Send to

Choose Destination
See comment in PubMed Commons below
Fertil Steril. 2002 Sep;78(3):614-8.

Reliability of clinicians versus radiologists for detecting abnormalities on hysterosalpingogram films.

Author information

  • 1Department of Obstetrics and Gynecology, Pennsylvania Hospital, Philadelphia 19104, USA.



To evaluate the consistency of the identification of abnormal findings on hysterosalpingogram (HSG) and compare the reliability of clinicians to that of radiologists.


Evaluation of reliability of diagnostic test.


Women undergoing evaluation for infertility.INTEVENTION(S): Retrospective review of 50 HSG films by three reproductive endocrinologists and three radiologists. Each film was reread 30 days later in a blinded fashion.


The consistency of each individual reader, the reliability of detecting specific abnormalities, and the consistency of clinicians compared with radiologists was evaluated with a kappa (K) statistic and interclass correlation coefficient (ICC).


Average intrareader reliability was high for the detection of normal uterus, normal tubes, and tubal obstruction and low for the detection of hydrosalpinx, uterine adhesions, and pelvic adhesions. Inter-reader reliability was high in the detection of normal uterine contour, normal tubal patency, and uterine filling defect and lower for the detection of a hydrosalpinx. The reliability of detecting pelvic adhesion or salpingitis isthmica nodosa was poor.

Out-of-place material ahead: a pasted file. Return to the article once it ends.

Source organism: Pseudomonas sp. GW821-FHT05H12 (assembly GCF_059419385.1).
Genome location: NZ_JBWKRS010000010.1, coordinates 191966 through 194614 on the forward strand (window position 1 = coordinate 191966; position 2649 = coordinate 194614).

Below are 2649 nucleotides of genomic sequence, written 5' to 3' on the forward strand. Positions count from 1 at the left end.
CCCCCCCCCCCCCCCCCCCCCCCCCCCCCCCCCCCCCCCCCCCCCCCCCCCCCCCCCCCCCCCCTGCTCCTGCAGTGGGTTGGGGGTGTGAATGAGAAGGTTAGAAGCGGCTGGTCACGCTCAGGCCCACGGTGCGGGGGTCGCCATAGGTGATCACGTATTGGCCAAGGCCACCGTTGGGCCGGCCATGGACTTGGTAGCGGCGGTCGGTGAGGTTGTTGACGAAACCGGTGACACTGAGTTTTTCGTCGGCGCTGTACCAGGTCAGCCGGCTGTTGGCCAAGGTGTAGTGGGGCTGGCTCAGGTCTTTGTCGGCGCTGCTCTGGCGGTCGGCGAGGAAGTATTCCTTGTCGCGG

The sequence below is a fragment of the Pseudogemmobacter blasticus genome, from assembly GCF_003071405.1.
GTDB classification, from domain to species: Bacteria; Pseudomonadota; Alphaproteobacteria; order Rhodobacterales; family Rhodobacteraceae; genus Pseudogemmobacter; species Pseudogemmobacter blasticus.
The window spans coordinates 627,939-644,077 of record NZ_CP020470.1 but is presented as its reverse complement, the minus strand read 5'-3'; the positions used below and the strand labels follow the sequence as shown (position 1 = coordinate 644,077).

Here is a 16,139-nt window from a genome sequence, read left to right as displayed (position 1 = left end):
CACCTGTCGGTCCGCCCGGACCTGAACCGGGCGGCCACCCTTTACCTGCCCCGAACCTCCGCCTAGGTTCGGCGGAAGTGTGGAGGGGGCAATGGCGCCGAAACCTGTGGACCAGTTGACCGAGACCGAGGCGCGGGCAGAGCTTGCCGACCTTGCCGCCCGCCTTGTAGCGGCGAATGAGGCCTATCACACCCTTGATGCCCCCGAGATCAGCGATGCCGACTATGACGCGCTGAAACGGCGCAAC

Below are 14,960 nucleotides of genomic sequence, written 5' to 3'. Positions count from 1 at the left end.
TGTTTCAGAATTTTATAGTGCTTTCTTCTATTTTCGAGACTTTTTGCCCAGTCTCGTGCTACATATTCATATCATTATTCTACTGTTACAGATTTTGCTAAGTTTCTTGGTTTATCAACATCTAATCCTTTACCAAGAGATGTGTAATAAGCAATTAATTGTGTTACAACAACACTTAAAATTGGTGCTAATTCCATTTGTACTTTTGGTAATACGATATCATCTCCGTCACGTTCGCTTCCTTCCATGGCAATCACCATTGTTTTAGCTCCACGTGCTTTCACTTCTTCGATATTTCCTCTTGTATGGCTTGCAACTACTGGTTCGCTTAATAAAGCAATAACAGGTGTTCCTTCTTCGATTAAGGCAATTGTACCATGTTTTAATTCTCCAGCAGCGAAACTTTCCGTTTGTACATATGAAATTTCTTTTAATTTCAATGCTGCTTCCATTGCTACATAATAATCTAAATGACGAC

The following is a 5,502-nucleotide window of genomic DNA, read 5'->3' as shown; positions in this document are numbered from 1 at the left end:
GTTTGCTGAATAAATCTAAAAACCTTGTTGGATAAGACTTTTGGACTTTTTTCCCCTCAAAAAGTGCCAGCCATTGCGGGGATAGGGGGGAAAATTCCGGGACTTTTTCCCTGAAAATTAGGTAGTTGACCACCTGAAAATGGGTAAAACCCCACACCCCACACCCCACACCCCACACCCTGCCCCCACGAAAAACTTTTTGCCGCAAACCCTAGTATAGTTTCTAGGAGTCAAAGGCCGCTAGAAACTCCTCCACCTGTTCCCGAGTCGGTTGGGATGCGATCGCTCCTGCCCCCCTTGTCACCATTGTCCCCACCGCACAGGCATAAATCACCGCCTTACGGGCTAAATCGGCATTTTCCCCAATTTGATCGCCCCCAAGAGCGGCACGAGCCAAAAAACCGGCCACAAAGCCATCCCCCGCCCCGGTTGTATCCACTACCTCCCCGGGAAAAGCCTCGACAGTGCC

Intrareader reliability was generally good, especially for the detection of normal findings. Agreement among different readers is lower in detecting rare outcomes such as hydrosalpinx and pelvic adhesion and salpingitis isthmica nodosa. Clinicians more reliably diagnose hydrosalpinx and tubal obstruction, while radiologists more reliably detect the more subtle findings of salpingitis isthmica nodosa or uterine adhesions.

[PubMed - indexed for MEDLINE]
PubMed Commons home

PubMed Commons

How to join PubMed Commons

    Supplemental Content

    Full text links

    Icon for Elsevier Science
    Loading ...
    Write to the Help Desk